As previously mentioned, Jackie discovers on his 21st birthday that an entity known as The Darkness that resides in his body. The Darkness torments Jackie but it also bestows him with Darkness powers. These are what really make this game unique among first-person shooters. Giant black tentacle like serpents protrude from Jackie that will allow him to whip enemies, move objects, and even slither up walls and through vents to attack enemies and open doors. Add to that the ability to summon black holes and darklings that will quickly dispatch your foes and Jackie becomes an evil one-man army. To make the Darkness emerge from Jackie you will use the left bumper and then to utilize your selected power all you need to do is press the right bumper. All of Jackie's powers are incredibly useful but sometimes it is disorienting and difficult to control the creeping darkness. This is when you get to slither around as a darkness tentacle while dispatching foes and hitting switches. While using this power you will often need to climb walls and squeeze through tiny vents which can often times be almost vomit inducing. The only trick is that to use his plethora of super human powers Jackie must also remain in the darkness to charge up their power. Luckily, Jackie can shoot out just about every light in the game to create his own darkness even if you can't find anywhere dark to hide while regaining these powers.
The darklings in the game, while useful, feel very out of place. There are four different types of darklings, each with a useful ability. Unfortunately though, once summoned, these darklings begin to act in a very irritating and juvenile fashion. In a game that tries to deliver a dark and serious storyline, why would you include characters that randomly pee on enemy corpses and constantly make incoherent jokes about communists? I'm not sure that there is a good answer for this question considering that their antics really detract from an otherwise compelling gameplay experience. The best thing to do is to try and ignore them while making use of their abilities and go on about your business enjoying the rest of the game.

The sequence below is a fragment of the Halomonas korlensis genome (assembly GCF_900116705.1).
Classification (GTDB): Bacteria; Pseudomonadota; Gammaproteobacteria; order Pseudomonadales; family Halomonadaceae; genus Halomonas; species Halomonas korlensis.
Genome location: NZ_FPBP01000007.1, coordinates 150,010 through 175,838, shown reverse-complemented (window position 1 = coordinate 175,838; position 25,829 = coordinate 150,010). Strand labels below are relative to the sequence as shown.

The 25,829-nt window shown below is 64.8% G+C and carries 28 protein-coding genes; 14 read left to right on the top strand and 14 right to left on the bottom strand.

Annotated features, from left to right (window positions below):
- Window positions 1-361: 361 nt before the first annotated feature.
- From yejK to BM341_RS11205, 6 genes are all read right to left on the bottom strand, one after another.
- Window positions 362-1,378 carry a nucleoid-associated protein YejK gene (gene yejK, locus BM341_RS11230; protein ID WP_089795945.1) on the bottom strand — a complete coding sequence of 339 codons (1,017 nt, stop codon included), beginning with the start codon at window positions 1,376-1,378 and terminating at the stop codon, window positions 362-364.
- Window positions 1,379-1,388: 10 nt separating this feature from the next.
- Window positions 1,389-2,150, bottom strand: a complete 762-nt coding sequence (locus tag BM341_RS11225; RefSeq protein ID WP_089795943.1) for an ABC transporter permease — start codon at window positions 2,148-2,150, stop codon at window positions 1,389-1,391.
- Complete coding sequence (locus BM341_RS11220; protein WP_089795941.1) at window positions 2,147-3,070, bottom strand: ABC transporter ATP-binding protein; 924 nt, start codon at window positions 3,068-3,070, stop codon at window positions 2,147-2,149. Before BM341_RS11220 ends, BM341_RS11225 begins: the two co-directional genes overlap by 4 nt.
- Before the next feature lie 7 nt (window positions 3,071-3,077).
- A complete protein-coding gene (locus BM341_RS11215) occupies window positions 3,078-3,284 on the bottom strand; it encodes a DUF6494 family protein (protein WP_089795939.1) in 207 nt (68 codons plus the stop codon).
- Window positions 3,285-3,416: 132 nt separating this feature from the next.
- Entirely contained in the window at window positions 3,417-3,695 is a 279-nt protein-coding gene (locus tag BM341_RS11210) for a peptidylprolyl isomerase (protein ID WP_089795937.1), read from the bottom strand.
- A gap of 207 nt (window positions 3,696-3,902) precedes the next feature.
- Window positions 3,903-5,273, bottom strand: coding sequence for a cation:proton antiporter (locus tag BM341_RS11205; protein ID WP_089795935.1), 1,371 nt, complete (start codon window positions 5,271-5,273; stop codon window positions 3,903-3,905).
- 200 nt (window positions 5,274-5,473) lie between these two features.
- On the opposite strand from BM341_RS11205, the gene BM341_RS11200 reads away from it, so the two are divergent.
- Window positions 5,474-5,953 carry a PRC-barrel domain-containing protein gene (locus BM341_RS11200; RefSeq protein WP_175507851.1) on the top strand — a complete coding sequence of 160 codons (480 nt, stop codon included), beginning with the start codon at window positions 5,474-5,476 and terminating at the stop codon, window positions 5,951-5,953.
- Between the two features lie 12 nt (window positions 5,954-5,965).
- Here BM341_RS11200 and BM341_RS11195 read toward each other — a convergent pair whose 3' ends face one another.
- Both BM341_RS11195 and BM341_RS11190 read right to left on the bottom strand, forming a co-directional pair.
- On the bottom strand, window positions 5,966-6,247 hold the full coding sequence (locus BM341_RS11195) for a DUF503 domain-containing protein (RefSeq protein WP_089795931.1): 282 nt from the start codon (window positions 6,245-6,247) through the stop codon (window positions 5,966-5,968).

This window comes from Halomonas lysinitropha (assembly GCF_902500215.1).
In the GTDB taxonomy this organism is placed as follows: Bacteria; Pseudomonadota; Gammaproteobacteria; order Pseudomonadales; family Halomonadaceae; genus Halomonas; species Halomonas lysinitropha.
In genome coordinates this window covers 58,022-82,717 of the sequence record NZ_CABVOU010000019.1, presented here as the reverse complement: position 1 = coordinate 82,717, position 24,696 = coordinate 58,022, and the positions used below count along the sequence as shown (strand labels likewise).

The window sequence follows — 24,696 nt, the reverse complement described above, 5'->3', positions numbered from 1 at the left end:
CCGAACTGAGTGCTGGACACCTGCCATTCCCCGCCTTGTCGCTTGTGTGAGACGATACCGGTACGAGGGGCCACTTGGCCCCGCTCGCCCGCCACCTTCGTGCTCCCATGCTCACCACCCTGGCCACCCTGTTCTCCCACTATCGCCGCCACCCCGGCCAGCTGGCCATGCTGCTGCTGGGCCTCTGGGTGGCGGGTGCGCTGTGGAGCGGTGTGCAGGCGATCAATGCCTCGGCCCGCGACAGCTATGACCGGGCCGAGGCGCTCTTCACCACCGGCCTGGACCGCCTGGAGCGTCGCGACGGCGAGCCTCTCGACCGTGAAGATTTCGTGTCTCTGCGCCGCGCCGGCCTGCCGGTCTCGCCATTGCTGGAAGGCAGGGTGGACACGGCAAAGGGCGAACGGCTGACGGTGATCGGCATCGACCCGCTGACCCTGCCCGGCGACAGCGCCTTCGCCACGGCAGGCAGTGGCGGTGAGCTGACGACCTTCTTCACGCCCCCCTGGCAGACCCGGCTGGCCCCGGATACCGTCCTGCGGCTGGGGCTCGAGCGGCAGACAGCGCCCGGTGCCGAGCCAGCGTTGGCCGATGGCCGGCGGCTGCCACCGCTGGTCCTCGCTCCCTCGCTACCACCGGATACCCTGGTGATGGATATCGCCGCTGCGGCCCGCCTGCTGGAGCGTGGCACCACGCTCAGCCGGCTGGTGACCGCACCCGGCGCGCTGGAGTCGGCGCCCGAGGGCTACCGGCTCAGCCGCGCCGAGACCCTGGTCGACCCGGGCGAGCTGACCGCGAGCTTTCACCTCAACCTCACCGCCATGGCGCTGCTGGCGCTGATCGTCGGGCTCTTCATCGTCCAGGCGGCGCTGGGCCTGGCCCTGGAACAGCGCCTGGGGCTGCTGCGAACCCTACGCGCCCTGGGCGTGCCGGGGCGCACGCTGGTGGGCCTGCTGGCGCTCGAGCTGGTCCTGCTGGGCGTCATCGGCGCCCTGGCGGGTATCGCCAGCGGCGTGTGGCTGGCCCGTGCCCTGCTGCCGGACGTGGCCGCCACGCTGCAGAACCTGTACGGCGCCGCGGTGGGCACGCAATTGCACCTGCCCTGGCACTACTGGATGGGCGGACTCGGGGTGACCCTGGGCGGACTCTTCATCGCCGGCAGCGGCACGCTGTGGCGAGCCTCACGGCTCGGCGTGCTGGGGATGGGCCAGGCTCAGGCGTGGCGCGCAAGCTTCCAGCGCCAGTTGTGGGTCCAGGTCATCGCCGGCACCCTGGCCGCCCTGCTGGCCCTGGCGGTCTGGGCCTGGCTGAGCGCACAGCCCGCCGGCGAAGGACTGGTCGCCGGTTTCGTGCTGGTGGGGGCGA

While the single player game is great, it can be completed in less than ten hours, perhaps a few more if you unlock all of the game's bonus content. It then falls upon the game's online multiplayer aspect to keep gamers coming back for more. The Darkness' multiplayer experience includes the modes that you would expect like deathmatch and capture the flag. What makes these modes unique is the ability to transform between human and darkling forms while playing. While in darkling form, you can't use weapons and you are easier to kill but you move a little bit quicker than a human does. While this is an interesting concept, the execution isn't quite there. While playing, it seems like way too much of a disadvantage to chance changing into the darkling form. In most of the matches that I played, I rarely saw players take darkling form for fear that a human opponent would just easily pick them off. If this form changing had been better balanced, I think that it could have been a very interesting variation on the standard first-person shooter's multiplayer offerings.
All in all, the Darkness is a great game. I don't think this game should be missed by anyone who is old enough to play this very mature title. The single player campaign is a completely enjoyable experience and the multiplayer action is competent enough to offer many more hours of fun to this title. The Darkness is truly a brilliant ray of light during this otherwise abysmal summer gaming drought.
CCC Freelance Writer